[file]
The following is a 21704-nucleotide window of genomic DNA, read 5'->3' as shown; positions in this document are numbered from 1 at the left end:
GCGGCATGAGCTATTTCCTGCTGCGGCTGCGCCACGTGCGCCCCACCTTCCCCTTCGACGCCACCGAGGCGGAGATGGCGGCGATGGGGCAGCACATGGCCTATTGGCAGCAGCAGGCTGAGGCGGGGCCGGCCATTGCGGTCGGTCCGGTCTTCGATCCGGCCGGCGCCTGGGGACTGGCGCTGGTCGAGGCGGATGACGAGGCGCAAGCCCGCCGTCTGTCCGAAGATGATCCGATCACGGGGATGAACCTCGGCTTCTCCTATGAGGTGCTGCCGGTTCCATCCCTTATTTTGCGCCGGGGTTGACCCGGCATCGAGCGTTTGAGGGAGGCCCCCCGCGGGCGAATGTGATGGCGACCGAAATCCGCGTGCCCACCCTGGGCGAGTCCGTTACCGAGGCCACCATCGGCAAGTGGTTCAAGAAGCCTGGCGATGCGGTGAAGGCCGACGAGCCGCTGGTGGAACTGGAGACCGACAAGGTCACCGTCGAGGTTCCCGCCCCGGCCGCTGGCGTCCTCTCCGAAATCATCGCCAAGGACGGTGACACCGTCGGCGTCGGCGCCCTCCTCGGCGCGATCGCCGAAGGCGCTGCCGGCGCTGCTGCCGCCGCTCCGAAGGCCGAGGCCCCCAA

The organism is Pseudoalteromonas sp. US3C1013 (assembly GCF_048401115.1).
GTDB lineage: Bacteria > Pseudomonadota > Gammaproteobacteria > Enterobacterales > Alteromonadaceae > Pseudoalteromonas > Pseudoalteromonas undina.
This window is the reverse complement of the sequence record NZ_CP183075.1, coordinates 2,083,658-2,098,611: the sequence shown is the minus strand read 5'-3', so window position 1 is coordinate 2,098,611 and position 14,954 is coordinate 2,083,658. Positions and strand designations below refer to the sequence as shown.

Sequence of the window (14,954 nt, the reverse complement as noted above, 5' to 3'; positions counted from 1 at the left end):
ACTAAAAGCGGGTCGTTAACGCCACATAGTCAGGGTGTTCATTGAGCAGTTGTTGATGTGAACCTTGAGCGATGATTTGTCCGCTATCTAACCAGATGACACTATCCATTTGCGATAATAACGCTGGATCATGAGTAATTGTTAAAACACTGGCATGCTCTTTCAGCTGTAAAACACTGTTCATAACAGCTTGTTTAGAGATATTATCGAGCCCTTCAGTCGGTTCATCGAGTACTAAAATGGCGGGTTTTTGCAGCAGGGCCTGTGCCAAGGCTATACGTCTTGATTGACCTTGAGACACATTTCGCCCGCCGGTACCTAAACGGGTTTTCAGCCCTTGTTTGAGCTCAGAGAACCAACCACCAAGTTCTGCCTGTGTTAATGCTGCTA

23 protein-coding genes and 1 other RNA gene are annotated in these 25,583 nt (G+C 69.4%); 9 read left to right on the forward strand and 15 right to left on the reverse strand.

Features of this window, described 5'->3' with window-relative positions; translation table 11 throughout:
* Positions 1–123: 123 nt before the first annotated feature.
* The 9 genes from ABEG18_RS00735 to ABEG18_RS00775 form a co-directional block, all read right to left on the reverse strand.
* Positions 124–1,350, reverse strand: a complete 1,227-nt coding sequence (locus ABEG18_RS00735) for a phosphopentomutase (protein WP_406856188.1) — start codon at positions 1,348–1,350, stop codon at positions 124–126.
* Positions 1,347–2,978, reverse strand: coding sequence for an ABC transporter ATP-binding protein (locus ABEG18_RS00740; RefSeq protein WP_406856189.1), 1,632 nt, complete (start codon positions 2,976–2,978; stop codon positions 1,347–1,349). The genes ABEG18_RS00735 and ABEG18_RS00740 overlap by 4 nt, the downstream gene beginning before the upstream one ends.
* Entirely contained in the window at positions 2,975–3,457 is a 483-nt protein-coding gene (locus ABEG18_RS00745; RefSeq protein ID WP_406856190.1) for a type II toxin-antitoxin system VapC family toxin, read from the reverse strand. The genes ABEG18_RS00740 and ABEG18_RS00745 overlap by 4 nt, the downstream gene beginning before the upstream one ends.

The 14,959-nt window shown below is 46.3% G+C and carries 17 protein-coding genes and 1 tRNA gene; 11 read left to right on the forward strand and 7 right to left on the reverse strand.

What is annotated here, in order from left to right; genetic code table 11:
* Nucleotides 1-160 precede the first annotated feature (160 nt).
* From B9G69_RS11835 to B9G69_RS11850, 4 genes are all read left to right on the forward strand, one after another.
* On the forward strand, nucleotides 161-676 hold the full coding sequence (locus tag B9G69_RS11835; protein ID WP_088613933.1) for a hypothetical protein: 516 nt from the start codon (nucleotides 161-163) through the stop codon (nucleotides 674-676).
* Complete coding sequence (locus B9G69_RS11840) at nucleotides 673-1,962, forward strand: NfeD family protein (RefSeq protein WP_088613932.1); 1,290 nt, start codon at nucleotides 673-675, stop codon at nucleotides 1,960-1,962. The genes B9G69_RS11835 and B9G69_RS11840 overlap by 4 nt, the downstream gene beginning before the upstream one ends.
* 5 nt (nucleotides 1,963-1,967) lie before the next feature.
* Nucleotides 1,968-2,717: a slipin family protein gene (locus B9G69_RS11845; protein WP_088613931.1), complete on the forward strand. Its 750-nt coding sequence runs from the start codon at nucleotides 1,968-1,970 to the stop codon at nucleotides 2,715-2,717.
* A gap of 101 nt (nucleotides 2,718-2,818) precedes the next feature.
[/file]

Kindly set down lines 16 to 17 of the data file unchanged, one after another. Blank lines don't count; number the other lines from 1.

What is annotated here, in order from left to right; genetic code table 11:
* Nucleotides 1-160 precede the first annotated feature (160 nt).